Maps and territories do provide an overview of spots’ arrangement, but they are static views of architectures, whereas enterprises are dynamic entities that rely on architectures to interact with their environment. So, for maps and territories to serve that purpose they should enable continuous updates and adjustments without impairing enterprises’ awareness and ability to compete.
That shift from system architecture to enterprise behavior implies that:
The scope of changes cannot be fully defined up-front, if only because the whole enterprise, including its organization and business model, could possibly be of concern.
Fixed schedules are to be avoided, lest each and every unit, business or otherwise, would have to be shackled into a web of hopeless reciprocal commitments.
Different stakeholders may come as interested parties, some more equal than others, possibly with overlapped prerogatives.
So, instead of procedural and phased approaches supposed to start from blank pages, EA ventures must be carried out iteratively with the planning, monitoring, assessment, and adjustment of changes across enterprises’ businesses, organizations, and systems. That can be represented as an extension of the OODA (Observation, Orientation, Decision, Action) loop:
Actual observations from operations (a)
Data analysis with regard to architectures as currently documented (b).
Changes in business processes (c).
Changes in architectures (d).
Moreover, due to the generalization of digital flows between enterprises and their environment, decision-making processes used to be set along separate time-frames (operational, tactical, strategic, …), must now be weaved together along a common time-scale encompassing internal (symbolic) as well as external (actual) events.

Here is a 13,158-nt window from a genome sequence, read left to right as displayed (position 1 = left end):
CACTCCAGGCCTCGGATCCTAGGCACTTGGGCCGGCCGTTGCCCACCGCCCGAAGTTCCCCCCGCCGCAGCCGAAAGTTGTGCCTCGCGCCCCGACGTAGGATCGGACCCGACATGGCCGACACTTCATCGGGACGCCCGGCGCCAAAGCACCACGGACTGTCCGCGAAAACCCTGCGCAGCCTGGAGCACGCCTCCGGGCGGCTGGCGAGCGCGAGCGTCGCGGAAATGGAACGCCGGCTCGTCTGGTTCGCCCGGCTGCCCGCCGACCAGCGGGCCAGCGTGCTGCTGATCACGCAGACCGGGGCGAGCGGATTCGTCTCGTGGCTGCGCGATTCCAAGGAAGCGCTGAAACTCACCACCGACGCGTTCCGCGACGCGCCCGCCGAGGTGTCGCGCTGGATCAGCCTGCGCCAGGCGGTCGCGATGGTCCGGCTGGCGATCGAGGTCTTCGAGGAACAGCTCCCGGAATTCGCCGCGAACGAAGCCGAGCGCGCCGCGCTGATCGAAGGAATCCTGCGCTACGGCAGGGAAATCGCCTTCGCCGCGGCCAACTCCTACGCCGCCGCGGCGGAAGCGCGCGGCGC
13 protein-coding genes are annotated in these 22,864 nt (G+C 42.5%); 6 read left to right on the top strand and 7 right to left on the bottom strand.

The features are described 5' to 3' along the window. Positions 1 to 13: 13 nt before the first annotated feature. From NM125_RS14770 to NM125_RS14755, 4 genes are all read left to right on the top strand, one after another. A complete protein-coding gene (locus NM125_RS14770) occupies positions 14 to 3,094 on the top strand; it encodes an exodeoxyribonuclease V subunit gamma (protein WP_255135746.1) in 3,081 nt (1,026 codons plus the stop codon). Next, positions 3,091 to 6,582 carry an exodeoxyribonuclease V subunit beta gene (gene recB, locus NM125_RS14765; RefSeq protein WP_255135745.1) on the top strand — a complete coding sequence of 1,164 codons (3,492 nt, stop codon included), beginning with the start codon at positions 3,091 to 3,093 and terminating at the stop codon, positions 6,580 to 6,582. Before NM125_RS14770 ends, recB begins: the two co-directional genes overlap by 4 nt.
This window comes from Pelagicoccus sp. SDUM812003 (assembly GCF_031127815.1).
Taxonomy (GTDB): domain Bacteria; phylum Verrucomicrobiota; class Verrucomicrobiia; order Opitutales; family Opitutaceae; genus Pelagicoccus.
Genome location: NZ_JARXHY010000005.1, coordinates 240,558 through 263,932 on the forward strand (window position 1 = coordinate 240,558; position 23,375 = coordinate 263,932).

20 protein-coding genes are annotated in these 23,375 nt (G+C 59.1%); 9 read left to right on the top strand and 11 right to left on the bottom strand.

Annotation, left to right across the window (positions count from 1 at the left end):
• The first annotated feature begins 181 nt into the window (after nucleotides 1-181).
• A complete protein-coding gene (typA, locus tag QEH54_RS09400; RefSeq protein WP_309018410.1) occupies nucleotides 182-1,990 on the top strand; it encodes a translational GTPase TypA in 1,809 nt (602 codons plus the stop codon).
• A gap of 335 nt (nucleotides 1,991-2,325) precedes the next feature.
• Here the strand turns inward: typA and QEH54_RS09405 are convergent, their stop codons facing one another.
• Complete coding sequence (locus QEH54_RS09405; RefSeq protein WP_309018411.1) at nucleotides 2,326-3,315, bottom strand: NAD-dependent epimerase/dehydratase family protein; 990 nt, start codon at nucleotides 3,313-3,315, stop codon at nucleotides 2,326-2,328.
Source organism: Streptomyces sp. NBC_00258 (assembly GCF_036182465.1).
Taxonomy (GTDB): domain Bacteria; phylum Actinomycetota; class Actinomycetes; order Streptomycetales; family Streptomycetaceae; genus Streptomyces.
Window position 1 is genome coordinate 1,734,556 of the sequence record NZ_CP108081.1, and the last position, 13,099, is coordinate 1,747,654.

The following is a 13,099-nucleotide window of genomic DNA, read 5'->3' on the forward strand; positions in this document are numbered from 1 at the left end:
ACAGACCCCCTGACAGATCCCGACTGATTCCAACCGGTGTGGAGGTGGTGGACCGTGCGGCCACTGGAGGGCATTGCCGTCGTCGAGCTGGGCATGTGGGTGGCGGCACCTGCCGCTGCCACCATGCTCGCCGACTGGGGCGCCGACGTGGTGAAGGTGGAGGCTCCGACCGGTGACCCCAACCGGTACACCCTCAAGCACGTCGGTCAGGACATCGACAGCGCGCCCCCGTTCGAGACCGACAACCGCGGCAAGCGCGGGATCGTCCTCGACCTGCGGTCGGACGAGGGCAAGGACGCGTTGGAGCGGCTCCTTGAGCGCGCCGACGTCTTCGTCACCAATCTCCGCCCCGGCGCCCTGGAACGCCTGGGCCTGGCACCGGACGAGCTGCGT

It ensues that EA processes must not only be continuous, but they also must deal with latency constraints.
Changes & Latency
Architectures are by nature shared across organizational units (enterprise level) and business processes (system level). As a corollary, architecture changes are bound to introduce mismatches and frictions across business-specific applications. Hence the need of sorting out the factors affecting the alignment of maps and territories:
Elapsed time between changes in territories and maps updates (a>b) depends on data analytics and operational architecture.
Elapsed time between changes in maps and revised objectives (b>c) depends on business analysis and organization.
Elapsed time between changes in objectives and their implementation (c>d) depends on engineering processes and systems architecture.
Elapsed time between changes in systems and changes in territories (d>a) depends on applications deployment and technical architectures.
On that basis it’s possible to define four critical lags:
Operational: data analytics can be impeded by delayed, partial, or inaccurate feedback from processes.
Mapping: business analysis can be impeded by delays or discrepancies in data analytics.
Engineering: development of applications can be impeded by delays or discrepancies in business analysis.
Processes: deployment of business processes can be impeded by delays in the delivery of supporting applications.
These lags condition the whole of EA undertakings because legacy structures, mechanisms, and organizations are to be continuously morphed into architectures without introducing misrepresentations that would shackle activities and stray decision-making.